Thursday, October 04, 2007


My doubts about whether or not to add the sides to the neck first continues. However, yesterday I took yet another step towards doing just that by trimming the sides for the domed back, ready for the kerfed linings to be glued on.

Earlier I had fabricated some small shims that was to function as spacers to raise the sides equal to the thickness of the soundboard,
about 2.2mm around the neck area, and attached them to the solera with double sided stickytape. Well, actually they were a little more than that including the stickytape, but when I squeezed my calipers a little they went down to 2.20mm. Then I put the sides back in the solera and marked the sides at the neck to 78.5mm, measuring from the bottom of the solera, roughly 2mm less than the final height, allowing for the thickness of the back. The same was done at the tail, though here to 84mm, roughly 1.5mm less than the final height. The reason for this was that the soundboard is about 0.5mm thinner around the lower bout than at the neck and the shims were at consistent thickness.

Next, the 15' radius disc was laid upon the whole assemble. In order to have the disc resting at an equal height above the marks at the neck and tail, two shims were added, one to each side around the bottom of the lower bout. I made a little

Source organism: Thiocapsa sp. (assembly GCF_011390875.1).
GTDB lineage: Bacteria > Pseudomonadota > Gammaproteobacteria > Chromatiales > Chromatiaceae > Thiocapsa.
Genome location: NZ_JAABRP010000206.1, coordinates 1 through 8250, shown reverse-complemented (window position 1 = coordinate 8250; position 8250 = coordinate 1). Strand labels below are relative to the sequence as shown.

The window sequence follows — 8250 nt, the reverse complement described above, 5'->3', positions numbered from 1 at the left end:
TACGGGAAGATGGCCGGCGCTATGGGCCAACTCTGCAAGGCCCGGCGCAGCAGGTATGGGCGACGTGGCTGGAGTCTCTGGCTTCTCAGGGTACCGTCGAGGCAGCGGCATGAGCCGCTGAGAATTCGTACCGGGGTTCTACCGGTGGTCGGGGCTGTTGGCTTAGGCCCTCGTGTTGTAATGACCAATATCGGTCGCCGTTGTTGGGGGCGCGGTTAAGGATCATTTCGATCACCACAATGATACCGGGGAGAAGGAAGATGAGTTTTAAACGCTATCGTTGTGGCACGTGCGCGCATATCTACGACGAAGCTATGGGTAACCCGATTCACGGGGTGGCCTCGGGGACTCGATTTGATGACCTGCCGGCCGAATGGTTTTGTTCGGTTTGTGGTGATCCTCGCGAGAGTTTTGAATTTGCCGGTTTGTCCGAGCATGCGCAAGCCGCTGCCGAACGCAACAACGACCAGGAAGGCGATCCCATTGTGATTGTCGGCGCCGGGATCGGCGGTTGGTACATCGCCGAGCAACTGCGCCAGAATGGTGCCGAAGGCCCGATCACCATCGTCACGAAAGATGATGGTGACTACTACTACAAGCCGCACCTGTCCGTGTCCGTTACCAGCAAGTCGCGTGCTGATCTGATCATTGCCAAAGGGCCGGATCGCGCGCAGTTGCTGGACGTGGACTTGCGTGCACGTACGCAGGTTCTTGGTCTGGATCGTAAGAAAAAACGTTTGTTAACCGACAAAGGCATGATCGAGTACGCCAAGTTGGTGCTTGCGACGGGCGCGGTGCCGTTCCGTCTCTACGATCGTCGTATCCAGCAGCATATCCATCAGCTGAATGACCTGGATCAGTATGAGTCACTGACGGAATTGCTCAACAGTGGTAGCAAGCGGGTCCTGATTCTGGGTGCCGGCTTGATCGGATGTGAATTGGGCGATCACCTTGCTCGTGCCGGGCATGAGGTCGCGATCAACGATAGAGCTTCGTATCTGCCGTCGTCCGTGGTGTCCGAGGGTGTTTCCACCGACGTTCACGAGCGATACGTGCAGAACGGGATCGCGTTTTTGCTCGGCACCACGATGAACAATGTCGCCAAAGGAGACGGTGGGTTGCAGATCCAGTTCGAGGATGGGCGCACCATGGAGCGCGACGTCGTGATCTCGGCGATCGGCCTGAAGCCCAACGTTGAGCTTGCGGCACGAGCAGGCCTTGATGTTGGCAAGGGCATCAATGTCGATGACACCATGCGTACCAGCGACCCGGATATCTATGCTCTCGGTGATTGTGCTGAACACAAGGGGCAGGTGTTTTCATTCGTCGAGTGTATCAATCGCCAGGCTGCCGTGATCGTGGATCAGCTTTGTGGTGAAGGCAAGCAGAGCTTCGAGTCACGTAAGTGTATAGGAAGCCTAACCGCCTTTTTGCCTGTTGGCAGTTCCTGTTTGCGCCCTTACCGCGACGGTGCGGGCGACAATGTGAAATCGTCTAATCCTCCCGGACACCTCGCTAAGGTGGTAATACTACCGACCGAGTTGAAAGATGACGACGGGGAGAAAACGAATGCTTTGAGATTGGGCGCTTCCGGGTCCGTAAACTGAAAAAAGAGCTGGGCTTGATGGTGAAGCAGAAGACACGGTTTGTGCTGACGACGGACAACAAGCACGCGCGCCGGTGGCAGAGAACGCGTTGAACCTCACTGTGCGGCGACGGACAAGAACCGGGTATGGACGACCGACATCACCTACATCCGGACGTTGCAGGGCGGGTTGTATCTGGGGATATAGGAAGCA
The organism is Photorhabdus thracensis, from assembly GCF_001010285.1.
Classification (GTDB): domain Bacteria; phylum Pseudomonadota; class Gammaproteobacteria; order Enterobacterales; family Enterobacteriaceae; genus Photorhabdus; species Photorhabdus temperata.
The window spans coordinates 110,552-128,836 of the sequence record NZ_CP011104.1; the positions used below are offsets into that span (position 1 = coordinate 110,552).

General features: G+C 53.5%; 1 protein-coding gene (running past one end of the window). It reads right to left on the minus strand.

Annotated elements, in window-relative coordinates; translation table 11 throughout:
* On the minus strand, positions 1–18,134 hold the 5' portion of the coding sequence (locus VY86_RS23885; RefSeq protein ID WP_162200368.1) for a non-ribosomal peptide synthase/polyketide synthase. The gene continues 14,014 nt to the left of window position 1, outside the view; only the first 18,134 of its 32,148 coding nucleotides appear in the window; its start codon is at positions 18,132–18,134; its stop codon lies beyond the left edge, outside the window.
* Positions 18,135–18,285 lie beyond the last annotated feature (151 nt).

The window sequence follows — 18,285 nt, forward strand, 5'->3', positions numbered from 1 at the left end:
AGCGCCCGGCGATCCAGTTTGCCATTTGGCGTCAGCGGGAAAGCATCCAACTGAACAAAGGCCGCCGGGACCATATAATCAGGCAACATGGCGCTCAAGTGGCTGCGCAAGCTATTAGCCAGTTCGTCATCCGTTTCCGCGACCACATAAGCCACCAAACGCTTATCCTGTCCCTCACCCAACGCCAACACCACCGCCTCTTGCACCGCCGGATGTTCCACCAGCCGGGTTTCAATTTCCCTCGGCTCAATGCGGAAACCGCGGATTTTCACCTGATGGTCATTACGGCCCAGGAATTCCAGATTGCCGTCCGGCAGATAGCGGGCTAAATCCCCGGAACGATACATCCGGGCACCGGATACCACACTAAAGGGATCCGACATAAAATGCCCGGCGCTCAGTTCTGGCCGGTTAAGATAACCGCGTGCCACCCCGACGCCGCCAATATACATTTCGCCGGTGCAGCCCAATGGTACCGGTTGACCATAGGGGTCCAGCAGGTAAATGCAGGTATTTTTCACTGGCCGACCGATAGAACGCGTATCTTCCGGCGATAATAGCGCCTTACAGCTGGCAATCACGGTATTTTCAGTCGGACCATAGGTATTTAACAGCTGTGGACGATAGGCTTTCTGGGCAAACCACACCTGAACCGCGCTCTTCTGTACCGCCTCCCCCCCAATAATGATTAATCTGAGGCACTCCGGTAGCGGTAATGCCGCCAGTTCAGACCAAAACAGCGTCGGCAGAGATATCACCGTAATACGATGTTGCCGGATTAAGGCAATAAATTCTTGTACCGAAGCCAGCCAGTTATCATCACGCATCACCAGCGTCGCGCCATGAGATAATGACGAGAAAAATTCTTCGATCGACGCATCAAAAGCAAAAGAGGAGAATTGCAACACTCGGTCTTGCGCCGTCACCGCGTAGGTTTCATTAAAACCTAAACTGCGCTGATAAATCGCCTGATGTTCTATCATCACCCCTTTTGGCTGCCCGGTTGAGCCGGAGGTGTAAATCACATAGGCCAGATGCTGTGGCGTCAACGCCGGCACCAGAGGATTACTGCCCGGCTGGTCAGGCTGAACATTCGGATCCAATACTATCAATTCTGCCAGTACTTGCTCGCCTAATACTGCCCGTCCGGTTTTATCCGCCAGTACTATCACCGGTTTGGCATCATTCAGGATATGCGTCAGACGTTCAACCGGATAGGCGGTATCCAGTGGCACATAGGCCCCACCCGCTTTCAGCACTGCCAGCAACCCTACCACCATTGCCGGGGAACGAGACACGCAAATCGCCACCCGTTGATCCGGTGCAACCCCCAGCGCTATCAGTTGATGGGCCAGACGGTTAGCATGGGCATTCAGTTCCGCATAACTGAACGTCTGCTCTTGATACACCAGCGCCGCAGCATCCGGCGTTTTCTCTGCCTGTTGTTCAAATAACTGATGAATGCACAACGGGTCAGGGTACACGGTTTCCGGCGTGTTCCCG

'marking device' from some scrap walnut by drilling a hole 21mm down from the top, matching the distance from the bottom of the radius disc to the marks on the sides.

I butted the little marker device up against the radiused disc, stuck a white pencil through the hole and traced a line all around the sides creating an undulating line following the radiused dome of the disc. Unfortunately the support blocks on the solera were so high that they got in the way, interrupting the line whenever I bumped into one. However, once the initial marking was done I took
the sides out of the solera and finished the segmented line by using a piece of card as a ruler.

A couple of weeks ago I also made a clamping jig for the sides as an aid for gluing on the kerfed linings. This jig proved to be a very handy asset when it came to trimming the sides to final height. I first tried to plane them without clamping them to anything but it was virtually impossible to control, the jig however, provided a very nice and sturdy support. The sides were planed with my block plane using long even strokes, mostly starting from the waist area, the peak of the dome, and outwards following the bends of the bouts in order to plane with the grain. The plane was first set to a coarse setting but gradually adjusted to fine setting as I got closer to the marked line.







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